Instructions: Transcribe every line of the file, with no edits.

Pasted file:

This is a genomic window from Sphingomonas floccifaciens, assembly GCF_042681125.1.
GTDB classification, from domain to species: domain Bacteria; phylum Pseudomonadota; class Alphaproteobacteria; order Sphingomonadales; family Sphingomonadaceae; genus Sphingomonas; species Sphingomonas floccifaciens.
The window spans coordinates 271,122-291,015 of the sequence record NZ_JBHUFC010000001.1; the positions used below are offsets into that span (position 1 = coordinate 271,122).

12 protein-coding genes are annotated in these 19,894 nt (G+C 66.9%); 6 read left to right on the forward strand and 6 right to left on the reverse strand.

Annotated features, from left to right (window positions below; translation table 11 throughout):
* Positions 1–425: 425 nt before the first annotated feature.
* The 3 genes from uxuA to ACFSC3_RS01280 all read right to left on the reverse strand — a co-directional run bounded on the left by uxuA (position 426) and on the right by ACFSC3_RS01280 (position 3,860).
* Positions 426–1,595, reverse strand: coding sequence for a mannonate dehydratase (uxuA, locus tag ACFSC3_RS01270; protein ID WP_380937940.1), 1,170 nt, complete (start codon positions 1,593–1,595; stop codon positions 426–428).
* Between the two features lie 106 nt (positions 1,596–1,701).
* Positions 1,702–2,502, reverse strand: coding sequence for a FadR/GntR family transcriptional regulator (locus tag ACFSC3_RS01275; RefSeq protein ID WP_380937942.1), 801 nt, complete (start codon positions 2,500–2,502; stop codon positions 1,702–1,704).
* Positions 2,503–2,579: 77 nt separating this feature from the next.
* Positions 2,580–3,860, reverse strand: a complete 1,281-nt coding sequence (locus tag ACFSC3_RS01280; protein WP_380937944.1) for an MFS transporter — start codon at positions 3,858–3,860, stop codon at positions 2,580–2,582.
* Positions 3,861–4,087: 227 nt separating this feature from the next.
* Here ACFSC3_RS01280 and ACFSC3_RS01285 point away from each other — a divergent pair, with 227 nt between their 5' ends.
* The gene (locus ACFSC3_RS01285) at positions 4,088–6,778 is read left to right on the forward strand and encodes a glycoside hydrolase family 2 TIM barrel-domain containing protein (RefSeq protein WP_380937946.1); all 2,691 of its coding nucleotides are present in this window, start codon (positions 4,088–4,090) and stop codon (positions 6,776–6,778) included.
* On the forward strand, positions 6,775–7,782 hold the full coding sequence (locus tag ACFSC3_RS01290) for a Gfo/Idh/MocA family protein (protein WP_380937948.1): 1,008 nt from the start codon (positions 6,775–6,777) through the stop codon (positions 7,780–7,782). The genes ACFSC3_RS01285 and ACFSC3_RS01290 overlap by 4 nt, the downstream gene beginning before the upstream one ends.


This is a genomic window from Sphingomonas floccifaciens, assembly GCF_042681125.1.
GTDB classification, from domain to species: domain Bacteria; phylum Pseudomonadota; class Alphaproteobacteria; order Sphingomonadales; family Sphingomonadaceae; genus Sphingomonas; species Sphingomonas floccifaciens.
The window spans coordinates 271,122-291,015 of the sequence record NZ_JBHUFC010000001.1; the positions used below are offsets into that span (position 1 = coordinate 271,122).

12 protein-coding genes are annotated in these 19,894 nt (G+C 66.9%); 6 read left to right on the forward strand and 6 right to left on the reverse strand.

Annotated features, from left to right (window positions below; translation table 11 throughout):
* Positions 1–425: 425 nt before the first annotated feature.
* The 3 genes from uxuA to ACFSC3_RS01280 all read right to left on the reverse strand — a co-directional run bounded on the left by uxuA (position 426) and on the right by ACFSC3_RS01280 (position 3,860).
* Positions 426–1,595, reverse strand: coding sequence for a mannonate dehydratase (uxuA, locus tag ACFSC3_RS01270; protein ID WP_380937940.1), 1,170 nt, complete (start codon positions 1,593–1,595; stop codon positions 426–428).
* Between the two features lie 106 nt (positions 1,596–1,701).
* Positions 1,702–2,502, reverse strand: coding sequence for a FadR/GntR family transcriptional regulator (locus tag ACFSC3_RS01275; RefSeq protein ID WP_380937942.1), 801 nt, complete (start codon positions 2,500–2,502; stop codon positions 1,702–1,704).
* Positions 2,503–2,579: 77 nt separating this feature from the next.
* Positions 2,580–3,860, reverse strand: a complete 1,281-nt coding sequence (locus tag ACFSC3_RS01280; protein WP_380937944.1) for an MFS transporter — start codon at positions 3,858–3,860, stop codon at positions 2,580–2,582.
* Positions 3,861–4,087: 227 nt separating this feature from the next.
* Here ACFSC3_RS01280 and ACFSC3_RS01285 point away from each other — a divergent pair, with 227 nt between their 5' ends.
* The gene (locus ACFSC3_RS01285) at positions 4,088–6,778 is read left to right on the forward strand and encodes a glycoside hydrolase family 2 TIM barrel-domain containing protein (RefSeq protein WP_380937946.1); all 2,691 of its coding nucleotides are present in this window, start codon (positions 4,088–4,090) and stop codon (positions 6,776–6,778) included.
* On the forward strand, positions 6,775–7,782 hold the full coding sequence (locus tag ACFSC3_RS01290) for a Gfo/Idh/MocA family protein (protein WP_380937948.1): 1,008 nt from the start codon (positions 6,775–6,777) through the stop codon (positions 7,780–7,782). The genes ACFSC3_RS01285 and ACFSC3_RS01290 overlap by 4 nt, the downstream gene beginning before the upstream one ends.